In August 2016, officials filed a criminal complaint against the English-language magazine Outlook; its publisher, Indranil Roy; its editor, Krishna Prasad; and freelance journalist Neha Dixit; the complaint alleged that an article by Dixit implicating the Hindu nationalist group Rashtriya Swayamsevak Sangh in an indoctrination program that amounted to human trafficking had violated laws against inciting hatred between groups. In May, police detained Milli Gazette journalist Pushp Sharma on allegations of incitement and forgery in connection with an article claiming a government ministry discriminated against Muslims; he was released on bail days later. Meanwhile, at year’s end, freelance journalist Santosh Yadav, who was detained in September 2015, remained in detention on charges of rioting, criminal conspiracy, and attempted murder, and faces terrorism charges under the Chhattisgarh Special Public Security Act and the Unlawful Activities (Prevention) Act. His colleagues claimed that the charges were fabricated, and were connected to his reports alleging human rights abuses by local officials.
In May 2016, India’s Supreme Court ruled to retain criminal defamation despite calls for decriminalization. While convictions against journalists under the law have been rare, legal proceedings tend to be costly and burdensome, especially for smaller news outlets and freelancers, and can cast a chill on critical reporting.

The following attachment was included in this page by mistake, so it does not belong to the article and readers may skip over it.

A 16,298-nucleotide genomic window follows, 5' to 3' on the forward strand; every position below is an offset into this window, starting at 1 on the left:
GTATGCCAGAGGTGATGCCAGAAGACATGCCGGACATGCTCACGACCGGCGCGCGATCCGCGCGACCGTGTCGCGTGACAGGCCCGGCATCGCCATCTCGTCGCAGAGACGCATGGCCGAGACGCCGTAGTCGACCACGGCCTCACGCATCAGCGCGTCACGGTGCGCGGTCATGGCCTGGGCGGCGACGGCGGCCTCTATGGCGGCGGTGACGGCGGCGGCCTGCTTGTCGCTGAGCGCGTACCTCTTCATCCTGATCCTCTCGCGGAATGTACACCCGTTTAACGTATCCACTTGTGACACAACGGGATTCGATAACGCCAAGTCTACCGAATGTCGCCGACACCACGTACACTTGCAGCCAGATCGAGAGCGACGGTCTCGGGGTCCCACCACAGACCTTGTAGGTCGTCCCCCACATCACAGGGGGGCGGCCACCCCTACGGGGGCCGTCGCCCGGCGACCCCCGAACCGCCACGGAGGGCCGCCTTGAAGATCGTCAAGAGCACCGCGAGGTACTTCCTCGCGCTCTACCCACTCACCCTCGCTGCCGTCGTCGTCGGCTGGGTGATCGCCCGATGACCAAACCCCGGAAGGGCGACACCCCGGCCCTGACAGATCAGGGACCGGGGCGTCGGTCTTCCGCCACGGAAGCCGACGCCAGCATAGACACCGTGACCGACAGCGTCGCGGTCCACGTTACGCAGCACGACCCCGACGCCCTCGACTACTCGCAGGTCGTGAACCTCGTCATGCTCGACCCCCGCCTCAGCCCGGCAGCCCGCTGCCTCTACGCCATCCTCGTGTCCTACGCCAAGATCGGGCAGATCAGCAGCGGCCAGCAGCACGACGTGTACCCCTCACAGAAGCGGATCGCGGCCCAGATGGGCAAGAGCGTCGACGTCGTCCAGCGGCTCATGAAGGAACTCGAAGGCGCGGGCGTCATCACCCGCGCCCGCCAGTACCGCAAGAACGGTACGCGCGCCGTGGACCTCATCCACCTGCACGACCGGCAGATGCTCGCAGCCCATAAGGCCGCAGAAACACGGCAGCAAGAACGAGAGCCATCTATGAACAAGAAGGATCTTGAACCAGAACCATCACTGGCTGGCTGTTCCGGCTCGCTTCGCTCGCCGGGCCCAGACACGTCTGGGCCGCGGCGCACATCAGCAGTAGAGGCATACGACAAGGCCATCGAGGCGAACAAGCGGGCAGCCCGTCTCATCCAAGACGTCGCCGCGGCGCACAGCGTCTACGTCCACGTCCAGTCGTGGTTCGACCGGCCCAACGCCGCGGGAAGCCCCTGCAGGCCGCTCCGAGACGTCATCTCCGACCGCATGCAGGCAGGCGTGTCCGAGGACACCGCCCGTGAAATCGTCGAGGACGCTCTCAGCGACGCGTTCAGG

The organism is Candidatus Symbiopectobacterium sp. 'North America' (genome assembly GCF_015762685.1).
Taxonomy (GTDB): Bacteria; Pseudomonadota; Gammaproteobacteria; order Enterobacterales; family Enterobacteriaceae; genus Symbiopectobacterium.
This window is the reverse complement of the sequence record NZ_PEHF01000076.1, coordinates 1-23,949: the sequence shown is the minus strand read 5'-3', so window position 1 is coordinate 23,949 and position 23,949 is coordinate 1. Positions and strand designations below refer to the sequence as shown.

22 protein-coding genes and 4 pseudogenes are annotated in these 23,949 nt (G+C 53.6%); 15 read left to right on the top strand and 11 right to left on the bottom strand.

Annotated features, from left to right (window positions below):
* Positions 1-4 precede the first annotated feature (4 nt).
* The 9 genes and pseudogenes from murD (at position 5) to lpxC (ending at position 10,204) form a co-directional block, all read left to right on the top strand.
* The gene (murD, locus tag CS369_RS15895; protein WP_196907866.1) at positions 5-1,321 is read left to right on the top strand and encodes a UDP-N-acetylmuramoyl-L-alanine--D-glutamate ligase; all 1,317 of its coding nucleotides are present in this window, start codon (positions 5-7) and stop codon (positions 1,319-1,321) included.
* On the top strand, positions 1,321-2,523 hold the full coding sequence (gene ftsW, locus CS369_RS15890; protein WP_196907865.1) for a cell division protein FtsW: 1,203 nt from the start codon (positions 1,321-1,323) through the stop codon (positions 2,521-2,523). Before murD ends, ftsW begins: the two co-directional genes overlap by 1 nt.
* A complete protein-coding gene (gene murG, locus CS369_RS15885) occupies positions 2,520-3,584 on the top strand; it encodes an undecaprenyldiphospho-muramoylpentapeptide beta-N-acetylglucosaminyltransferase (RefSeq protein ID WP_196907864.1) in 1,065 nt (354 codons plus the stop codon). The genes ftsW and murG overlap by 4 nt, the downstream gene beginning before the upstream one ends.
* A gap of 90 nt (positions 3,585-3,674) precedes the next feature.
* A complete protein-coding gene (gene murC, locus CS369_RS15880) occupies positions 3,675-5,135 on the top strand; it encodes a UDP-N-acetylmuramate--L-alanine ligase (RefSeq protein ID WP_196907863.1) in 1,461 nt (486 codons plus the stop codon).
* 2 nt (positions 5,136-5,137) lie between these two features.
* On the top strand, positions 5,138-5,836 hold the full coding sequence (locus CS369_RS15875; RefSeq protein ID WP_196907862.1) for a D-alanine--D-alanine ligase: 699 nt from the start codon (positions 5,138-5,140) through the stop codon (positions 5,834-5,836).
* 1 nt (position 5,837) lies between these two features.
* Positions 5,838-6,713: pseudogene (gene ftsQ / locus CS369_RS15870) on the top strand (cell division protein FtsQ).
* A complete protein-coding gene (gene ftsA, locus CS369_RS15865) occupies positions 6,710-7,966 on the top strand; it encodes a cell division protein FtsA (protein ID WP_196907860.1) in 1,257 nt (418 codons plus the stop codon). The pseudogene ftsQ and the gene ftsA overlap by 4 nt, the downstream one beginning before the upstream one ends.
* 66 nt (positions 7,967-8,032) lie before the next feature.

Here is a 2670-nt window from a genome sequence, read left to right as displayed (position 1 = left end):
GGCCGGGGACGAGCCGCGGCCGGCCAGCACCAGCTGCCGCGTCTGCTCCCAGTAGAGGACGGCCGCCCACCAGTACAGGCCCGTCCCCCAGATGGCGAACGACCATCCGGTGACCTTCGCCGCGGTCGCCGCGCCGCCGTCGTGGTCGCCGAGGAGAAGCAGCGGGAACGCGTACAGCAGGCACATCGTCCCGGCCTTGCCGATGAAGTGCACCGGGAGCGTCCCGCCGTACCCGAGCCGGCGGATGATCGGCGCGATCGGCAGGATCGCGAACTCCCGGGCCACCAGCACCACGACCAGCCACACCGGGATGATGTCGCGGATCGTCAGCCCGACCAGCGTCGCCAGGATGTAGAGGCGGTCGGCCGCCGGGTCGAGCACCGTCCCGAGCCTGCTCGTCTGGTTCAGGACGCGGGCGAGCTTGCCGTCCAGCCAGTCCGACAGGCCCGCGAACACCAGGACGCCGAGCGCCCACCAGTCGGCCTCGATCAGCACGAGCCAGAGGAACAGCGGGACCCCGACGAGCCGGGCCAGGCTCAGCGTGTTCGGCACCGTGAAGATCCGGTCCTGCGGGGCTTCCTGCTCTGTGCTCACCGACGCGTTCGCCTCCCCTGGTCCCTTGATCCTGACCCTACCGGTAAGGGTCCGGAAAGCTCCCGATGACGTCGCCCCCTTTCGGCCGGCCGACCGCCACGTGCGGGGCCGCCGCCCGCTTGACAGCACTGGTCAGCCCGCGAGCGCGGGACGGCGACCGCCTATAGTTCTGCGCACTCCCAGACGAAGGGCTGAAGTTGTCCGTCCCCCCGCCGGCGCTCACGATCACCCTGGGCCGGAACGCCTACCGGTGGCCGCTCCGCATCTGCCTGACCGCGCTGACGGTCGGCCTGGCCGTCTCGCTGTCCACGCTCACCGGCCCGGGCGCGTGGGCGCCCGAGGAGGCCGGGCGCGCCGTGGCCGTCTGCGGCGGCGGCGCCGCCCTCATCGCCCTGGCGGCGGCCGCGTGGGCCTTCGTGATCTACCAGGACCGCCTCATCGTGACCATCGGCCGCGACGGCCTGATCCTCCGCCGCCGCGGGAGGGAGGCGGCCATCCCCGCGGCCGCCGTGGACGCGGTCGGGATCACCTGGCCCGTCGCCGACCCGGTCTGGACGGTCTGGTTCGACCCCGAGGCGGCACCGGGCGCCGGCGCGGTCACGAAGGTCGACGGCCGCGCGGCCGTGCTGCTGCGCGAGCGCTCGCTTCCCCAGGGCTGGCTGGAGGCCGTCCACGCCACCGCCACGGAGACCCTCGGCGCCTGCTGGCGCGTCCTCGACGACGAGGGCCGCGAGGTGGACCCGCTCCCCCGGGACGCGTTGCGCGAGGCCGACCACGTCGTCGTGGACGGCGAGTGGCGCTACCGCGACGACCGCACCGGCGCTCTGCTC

India lacks strong privacy legislation, and government surveillance frameworks contain scope for abuse. In 2013, the government announced a new program, the Centralized Monitoring System, which would provide authorities with centralized access to all communications data and content that travel through Indian telecommunications networks, without the involvement of the telecommunications service provider. The system would enable the government to listen to telephone calls in real time and read text messages, e-mail, and chat conversations, and coupled with lengthy jail sentences for failing to comply with a government decryption order, could be used against journalists who rely on encryption and privacy to conduct their work. Officials said the system was in its implementation phase in 2015; it became operational in Delhi, New Delhi, and Mumbai in 2016.